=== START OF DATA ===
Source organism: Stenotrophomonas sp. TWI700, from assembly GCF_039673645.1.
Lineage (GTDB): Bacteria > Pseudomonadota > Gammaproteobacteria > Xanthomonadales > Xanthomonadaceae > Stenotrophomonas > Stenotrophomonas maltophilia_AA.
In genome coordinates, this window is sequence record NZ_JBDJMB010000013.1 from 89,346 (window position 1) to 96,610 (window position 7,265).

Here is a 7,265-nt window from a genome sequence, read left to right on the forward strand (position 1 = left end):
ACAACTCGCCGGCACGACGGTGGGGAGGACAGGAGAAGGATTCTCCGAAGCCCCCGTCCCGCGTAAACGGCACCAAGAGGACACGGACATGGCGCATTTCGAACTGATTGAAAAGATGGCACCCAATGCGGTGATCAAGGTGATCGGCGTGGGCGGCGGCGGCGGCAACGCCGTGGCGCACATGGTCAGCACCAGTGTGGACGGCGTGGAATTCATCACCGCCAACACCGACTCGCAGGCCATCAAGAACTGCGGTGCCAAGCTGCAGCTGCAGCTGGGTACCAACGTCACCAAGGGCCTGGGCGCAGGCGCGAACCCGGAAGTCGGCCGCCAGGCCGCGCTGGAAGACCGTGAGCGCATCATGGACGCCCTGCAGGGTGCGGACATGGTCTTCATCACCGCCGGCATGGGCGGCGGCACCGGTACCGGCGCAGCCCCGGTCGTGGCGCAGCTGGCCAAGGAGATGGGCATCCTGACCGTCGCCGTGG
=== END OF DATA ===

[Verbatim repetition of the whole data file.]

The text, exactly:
Source organism: Stenotrophomonas sp. TWI700, from assembly GCF_039673645.1.
Lineage (GTDB): Bacteria > Pseudomonadota > Gammaproteobacteria > Xanthomonadales > Xanthomonadaceae > Stenotrophomonas > Stenotrophomonas maltophilia_AA.
In genome coordinates, this window is sequence record NZ_JBDJMB010000013.1 from 89,346 (window position 1) to 96,610 (window position 7,265).

Here is a 7,265-nt window from a genome sequence, read left to right on the forward strand (position 1 = left end):
ACAACTCGCCGGCACGACGGTGGGGAGGACAGGAGAAGGATTCTCCGAAGCCCCCGTCCCGCGTAAACGGCACCAAGAGGACACGGACATGGCGCATTTCGAACTGATTGAAAAGATGGCACCCAATGCGGTGATCAAGGTGATCGGCGTGGGCGGCGGCGGCGGCAACGCCGTGGCGCACATGGTCAGCACCAGTGTGGACGGCGTGGAATTCATCACCGCCAACACCGACTCGCAGGCCATCAAGAACTGCGGTGCCAAGCTGCAGCTGCAGCTGGGTACCAACGTCACCAAGGGCCTGGGCGCAGGCGCGAACCCGGAAGTCGGCCGCCAGGCCGCGCTGGAAGACCGTGAGCGCATCATGGACGCCCTGCAGGGTGCGGACATGGTCTTCATCACCGCCGGCATGGGCGGCGGCACCGGTACCGGCGCAGCCCCGGTCGTGGCGCAGCTGGCCAAGGAGATGGGCATCCTGACCGTCGCCGTGG